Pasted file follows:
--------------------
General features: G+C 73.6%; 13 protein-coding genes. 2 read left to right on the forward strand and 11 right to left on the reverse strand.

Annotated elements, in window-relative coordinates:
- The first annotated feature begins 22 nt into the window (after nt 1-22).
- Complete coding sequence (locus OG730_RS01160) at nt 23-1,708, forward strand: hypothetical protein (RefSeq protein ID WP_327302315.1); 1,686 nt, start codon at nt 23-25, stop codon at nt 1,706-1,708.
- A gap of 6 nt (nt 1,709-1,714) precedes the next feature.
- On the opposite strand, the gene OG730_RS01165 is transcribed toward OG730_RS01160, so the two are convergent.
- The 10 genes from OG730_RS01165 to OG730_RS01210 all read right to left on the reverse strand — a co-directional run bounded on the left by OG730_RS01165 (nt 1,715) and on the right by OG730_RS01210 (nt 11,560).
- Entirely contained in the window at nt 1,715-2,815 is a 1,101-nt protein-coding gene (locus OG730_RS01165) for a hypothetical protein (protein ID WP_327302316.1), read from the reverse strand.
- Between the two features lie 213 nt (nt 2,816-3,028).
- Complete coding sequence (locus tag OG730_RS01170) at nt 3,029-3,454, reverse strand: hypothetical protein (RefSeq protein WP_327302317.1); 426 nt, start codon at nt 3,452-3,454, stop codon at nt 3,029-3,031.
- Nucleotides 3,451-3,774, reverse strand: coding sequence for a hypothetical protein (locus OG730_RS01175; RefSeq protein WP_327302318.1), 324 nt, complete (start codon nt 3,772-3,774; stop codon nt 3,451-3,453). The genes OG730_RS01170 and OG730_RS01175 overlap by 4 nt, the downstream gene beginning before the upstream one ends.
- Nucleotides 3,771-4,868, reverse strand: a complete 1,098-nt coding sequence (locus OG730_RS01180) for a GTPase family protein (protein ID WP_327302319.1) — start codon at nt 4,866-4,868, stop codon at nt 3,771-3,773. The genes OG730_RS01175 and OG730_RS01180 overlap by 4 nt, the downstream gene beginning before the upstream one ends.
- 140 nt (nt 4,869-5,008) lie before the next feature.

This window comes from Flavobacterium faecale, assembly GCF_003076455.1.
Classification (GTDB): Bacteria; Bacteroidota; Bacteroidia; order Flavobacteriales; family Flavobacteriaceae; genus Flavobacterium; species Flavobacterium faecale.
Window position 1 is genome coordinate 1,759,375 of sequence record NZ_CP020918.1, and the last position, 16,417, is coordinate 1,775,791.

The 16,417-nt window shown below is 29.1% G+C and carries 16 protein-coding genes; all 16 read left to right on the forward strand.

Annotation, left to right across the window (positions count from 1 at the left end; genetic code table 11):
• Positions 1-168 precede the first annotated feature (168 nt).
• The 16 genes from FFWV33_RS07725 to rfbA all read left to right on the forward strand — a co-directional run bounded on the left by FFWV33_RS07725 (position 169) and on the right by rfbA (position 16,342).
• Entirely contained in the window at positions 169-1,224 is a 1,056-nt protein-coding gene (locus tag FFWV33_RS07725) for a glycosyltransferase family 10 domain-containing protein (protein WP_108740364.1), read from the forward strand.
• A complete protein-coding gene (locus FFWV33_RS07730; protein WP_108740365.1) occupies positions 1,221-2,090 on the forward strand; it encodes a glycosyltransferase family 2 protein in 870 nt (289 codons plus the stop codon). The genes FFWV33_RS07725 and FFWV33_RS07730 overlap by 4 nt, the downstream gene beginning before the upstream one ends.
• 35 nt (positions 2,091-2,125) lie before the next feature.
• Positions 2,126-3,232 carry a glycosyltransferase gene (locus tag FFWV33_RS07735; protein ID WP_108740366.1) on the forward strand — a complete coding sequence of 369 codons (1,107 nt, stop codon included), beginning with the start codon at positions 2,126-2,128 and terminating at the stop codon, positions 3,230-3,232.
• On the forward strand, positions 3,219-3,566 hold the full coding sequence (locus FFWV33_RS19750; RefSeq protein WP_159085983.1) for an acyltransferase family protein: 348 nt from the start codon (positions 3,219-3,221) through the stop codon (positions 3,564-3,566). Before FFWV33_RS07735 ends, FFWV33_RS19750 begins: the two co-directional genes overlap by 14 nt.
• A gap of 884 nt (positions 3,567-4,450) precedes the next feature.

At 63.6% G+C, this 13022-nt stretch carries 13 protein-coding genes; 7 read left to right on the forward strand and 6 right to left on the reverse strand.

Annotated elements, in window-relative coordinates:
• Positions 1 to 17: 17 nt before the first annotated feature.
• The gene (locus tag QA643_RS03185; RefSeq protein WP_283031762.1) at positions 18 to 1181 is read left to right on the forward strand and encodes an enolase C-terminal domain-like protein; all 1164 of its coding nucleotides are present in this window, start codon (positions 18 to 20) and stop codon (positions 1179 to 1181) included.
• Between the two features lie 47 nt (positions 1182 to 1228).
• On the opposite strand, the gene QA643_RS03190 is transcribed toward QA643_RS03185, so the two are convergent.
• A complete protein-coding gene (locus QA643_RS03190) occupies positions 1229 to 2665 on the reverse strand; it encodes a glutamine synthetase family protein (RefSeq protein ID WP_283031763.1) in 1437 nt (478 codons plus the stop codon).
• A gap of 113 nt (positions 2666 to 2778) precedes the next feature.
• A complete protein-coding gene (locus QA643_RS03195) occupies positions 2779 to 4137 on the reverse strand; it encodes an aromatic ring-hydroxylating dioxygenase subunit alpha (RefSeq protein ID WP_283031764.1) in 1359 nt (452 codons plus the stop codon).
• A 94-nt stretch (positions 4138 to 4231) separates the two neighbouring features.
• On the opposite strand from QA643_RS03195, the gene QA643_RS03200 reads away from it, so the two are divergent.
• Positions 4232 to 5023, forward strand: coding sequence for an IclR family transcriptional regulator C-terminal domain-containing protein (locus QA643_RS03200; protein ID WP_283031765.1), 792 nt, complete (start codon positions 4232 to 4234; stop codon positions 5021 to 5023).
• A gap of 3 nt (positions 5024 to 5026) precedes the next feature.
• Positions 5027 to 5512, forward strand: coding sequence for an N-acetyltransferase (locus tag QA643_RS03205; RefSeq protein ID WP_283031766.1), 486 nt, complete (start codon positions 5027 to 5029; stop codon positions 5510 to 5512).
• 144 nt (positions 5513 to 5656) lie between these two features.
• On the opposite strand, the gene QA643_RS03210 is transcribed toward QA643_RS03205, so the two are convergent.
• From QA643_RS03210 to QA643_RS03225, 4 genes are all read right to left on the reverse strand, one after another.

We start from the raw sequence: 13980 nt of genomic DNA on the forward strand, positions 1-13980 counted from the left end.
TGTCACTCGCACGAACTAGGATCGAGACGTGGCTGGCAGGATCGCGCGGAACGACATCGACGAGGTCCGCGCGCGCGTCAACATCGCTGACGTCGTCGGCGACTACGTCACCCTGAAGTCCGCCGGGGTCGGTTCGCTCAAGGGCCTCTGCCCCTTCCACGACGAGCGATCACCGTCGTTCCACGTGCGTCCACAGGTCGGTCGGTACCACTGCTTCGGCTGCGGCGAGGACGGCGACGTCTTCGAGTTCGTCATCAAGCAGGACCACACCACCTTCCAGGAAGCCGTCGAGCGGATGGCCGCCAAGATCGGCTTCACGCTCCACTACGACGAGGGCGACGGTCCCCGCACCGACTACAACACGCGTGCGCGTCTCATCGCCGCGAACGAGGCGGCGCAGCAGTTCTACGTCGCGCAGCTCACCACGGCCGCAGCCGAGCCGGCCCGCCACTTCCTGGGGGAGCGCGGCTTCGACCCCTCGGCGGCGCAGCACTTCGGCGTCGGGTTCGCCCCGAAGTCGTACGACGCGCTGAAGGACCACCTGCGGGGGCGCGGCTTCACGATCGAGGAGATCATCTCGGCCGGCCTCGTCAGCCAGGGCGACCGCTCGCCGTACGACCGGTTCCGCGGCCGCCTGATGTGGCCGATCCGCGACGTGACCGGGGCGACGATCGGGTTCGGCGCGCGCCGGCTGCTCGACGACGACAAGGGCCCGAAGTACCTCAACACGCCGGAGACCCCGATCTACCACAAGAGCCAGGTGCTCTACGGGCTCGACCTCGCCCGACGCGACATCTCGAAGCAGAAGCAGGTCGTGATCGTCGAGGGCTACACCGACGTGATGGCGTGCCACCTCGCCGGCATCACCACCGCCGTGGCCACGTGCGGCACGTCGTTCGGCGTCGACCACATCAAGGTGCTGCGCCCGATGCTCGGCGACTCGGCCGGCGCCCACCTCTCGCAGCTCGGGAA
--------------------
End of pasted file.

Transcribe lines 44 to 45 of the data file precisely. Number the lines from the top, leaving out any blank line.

We start from the raw sequence: 13980 nt of genomic DNA on the forward strand, positions 1-13980 counted from the left end.
TGTCACTCGCACGAACTAGGATCGAGACGTGGCTGGCAGGATCGCGCGGAACGACATCGACGAGGTCCGCGCGCGCGTCAACATCGCTGACGTCGTCGGCGACTACGTCACCCTGAAGTCCGCCGGGGTCGGTTCGCTCAAGGGCCTCTGCCCCTTCCACGACGAGCGATCACCGTCGTTCCACGTGCGTCCACAGGTCGGTCGGTACCACTGCTTCGGCTGCGGCGAGGACGGCGACGTCTTCGAGTTCGTCATCAAGCAGGACCACACCACCTTCCAGGAAGCCGTCGAGCGGATGGCCGCCAAGATCGGCTTCACGCTCCACTACGACGAGGGCGACGGTCCCCGCACCGACTACAACACGCGTGCGCGTCTCATCGCCGCGAACGAGGCGGCGCAGCAGTTCTACGTCGCGCAGCTCACCACGGCCGCAGCCGAGCCGGCCCGCCACTTCCTGGGGGAGCGCGGCTTCGACCCCTCGGCGGCGCAGCACTTCGGCGTCGGGTTCGCCCCGAAGTCGTACGACGCGCTGAAGGACCACCTGCGGGGGCGCGGCTTCACGATCGAGGAGATCATCTCGGCCGGCCTCGTCAGCCAGGGCGACCGCTCGCCGTACGACCGGTTCCGCGGCCGCCTGATGTGGCCGATCCGCGACGTGACCGGGGCGACGATCGGGTTCGGCGCGCGCCGGCTGCTCGACGACGACAAGGGCCCGAAGTACCTCAACACGCCGGAGACCCCGATCTACCACAAGAGCCAGGTGCTCTACGGGCTCGACCTCGCCCGACGCGACATCTCGAAGCAGAAGCAGGTCGTGATCGTCGAGGGCTACACCGACGTGATGGCGTGCCACCTCGCCGGCATCACCACCGCCGTGGCCACGTGCGGCACGTCGTTCGGCGTCGACCACATCAAGGTGCTGCGCCCGATGCTCGGCGACTCGGCCGGCGCCCACCTCTCGCAGCTCGGGAA